Cork North West TD Michael Creed has called on the Minister for Finance and his Cabinet colleagues to prioritize a staged reduction in the USC over the coming years. Commenting on the publication of the latest Exchequer figures Deputy Creed said:

“While it is crucial that we continue to meet our targets in terms of reducing the deficit, it is now clear that there is a real recovery taking hold in our economy. The forthcoming budget must map out a strategy for bringing this recovery to every household in the Country between now and the end of this Governments term. Laying out a timeline for the reduction of the USC is one clear initiative which can spread the rewards of recovery wider and farther than other measures such as public pay increases”.

“The USC has been the tangible burden of the economic crisis visible in all pay packets over the past number of years. It is important that Government can signal a return to ‘normal’ economic circumstances by reducing the burden of the USC which was first introduced as a solidarity contribution to the economic recovery. Reducing the USC would be a positive initiative that would put money back in the pockets of hard pressed families. This in turn can lead to increased consumption in the domestic economy and act as an economic stimulus”.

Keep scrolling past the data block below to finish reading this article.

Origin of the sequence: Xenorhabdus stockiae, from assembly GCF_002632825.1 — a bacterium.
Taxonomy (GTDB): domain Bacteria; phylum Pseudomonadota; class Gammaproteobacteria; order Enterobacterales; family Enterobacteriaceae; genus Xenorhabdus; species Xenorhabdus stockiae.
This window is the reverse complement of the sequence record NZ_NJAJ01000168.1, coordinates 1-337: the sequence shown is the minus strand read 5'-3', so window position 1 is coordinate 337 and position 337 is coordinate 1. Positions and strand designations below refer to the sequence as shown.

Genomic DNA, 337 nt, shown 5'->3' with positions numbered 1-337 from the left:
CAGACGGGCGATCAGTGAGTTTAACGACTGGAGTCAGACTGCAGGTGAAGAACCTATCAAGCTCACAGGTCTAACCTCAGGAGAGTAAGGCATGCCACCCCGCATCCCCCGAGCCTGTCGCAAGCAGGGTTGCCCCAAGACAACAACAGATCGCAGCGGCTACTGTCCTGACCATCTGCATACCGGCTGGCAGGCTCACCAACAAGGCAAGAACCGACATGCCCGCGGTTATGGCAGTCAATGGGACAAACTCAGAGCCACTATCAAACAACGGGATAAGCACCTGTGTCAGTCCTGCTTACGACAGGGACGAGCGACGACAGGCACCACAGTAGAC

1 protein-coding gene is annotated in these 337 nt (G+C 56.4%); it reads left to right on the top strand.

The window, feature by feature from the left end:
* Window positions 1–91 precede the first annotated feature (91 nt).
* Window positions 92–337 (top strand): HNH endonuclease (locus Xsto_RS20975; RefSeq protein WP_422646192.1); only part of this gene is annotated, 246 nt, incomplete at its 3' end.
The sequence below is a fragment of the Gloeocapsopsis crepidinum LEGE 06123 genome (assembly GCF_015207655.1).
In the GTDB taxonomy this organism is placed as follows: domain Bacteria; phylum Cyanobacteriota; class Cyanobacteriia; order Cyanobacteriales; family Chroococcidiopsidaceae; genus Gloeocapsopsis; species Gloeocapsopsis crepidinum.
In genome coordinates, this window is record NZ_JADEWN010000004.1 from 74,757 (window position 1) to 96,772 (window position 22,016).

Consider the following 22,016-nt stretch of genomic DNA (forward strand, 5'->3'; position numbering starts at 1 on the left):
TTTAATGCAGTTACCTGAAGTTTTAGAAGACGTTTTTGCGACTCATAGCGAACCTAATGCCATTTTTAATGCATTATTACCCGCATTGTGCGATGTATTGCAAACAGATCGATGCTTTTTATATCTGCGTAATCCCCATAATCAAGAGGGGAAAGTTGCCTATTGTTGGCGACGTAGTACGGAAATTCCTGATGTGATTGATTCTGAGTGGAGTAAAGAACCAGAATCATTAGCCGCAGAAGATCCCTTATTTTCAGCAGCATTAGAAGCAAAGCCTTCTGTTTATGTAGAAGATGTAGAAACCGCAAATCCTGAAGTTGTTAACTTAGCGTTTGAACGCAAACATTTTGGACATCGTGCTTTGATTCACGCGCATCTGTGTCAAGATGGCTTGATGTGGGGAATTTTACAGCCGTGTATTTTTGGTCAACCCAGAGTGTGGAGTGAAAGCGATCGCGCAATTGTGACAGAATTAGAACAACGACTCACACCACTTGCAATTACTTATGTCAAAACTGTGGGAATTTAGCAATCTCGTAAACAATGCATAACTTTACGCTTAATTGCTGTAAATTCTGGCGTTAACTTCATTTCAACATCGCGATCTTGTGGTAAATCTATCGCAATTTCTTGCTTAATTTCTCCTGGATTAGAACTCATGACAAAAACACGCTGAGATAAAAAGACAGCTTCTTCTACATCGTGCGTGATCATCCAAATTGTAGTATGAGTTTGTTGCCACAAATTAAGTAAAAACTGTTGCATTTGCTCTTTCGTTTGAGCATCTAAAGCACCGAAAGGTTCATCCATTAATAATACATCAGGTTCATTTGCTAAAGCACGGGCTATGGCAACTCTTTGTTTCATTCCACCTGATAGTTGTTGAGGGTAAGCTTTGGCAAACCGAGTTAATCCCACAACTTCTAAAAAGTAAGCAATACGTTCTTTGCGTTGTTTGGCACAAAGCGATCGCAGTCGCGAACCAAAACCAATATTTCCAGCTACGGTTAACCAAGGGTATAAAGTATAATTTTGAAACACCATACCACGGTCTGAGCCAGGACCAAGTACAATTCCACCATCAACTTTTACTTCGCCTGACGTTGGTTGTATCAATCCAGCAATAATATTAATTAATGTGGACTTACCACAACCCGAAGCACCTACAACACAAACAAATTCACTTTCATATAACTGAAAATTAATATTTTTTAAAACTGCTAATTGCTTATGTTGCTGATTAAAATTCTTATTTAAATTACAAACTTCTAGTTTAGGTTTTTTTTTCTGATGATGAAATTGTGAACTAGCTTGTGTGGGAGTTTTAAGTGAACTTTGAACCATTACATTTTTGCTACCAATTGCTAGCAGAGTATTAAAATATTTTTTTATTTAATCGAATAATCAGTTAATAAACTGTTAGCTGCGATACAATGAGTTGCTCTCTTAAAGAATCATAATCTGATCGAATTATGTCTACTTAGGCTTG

“Calls from some quarters to consider increasing public sector pay are premature at this juncture. As an economy we must remain competitive and attractive to investment. A push to inflate wage demands does not help. Cutting the punitive USC goes further in increasing everybody’s wages without placing an extra burden on employers”.

September 3, 2014 at 12:22 pm Leave a comment


Cork North West TD, Michael Creed has called on NAMA to fund the completion of a roadway on NAMA lands in Macroom which would provide direct access between St Colman’s Boys National School, St Joseph’s National School and St Mary’s Secondary School. Commenting on the proposal Deputy Creed said: